One of the issues with opposing this kind of legislation is that any organization that does so is going to look nakedly self-interested. Especially with the way the EU Copyright Directive is being presented, which is as a protective measure for musicians and artists that are losing money because of unauthorized dissemination of their work on platforms like YouTube. They get Adele and the Arctic Monkeys out in front of it to appeal to their fans.

“This is a great day for Europe’s creators,” said Helen Smith, executive chair of European music body Impala, which represents labels behind acts such as Adele, Arctic Monkeys and Franz Ferdinand following a parliamentary vote in September. “The parliament has sent a clear message that copyright needs to be modernised [sic] to clarify obligations of platforms with regard to the creative works they distribute.”

This seems like a good thing.

And Article 13, although perhaps in need of a little refinement, advances the right cause. Platforms like YouTube SHOULD have to seek licenses for content like music videos. Without them, other parties – not the artist – are profiting off the artist’s work. That’s wrong and it needs to be addressed, albeit delicately so as not to tip the scales too far in the other direction.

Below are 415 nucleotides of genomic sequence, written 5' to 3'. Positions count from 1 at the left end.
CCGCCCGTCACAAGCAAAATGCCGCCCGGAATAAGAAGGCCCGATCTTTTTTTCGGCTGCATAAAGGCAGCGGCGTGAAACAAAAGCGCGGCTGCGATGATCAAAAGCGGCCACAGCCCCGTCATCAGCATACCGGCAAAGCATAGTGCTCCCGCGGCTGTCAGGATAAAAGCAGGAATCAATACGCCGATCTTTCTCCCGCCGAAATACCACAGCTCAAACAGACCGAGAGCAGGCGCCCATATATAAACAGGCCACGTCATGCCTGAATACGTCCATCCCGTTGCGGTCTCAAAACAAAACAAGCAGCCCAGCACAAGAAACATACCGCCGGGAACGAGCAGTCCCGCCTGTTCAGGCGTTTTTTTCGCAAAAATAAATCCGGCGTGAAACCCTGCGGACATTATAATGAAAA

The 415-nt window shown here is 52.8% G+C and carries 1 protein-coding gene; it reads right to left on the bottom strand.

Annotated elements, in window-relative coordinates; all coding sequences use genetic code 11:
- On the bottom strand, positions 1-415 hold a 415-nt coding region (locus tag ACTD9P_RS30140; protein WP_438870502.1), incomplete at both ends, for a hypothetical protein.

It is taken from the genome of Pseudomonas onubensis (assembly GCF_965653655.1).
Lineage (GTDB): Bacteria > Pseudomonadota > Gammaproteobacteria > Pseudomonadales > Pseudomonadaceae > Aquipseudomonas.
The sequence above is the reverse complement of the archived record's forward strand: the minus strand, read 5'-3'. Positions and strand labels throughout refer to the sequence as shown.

Article 11, the link tax, is not a good at thing though. And there is data to back this up.

The Link Tax was a Disaster in Spain

It’s not as if the EU is flying into this fight blindly. It knows exactly what could happen. Because it happened four years ago in Spain, when a link tax was passed and Google closed its news service in the country by December of that year.

So how did that go? Not well.

An analysis commissioned by the Spanish Association of Publishers of Periodicals commissioned an analysis by NERA Consulting following the closure of Google News, found that in the immediate aftermath of closure traffic dipped by 10-15%, and after things leveled out, news sites saw a decrease in traffic of 6% on average with small publications seeing closer to a 14% dip.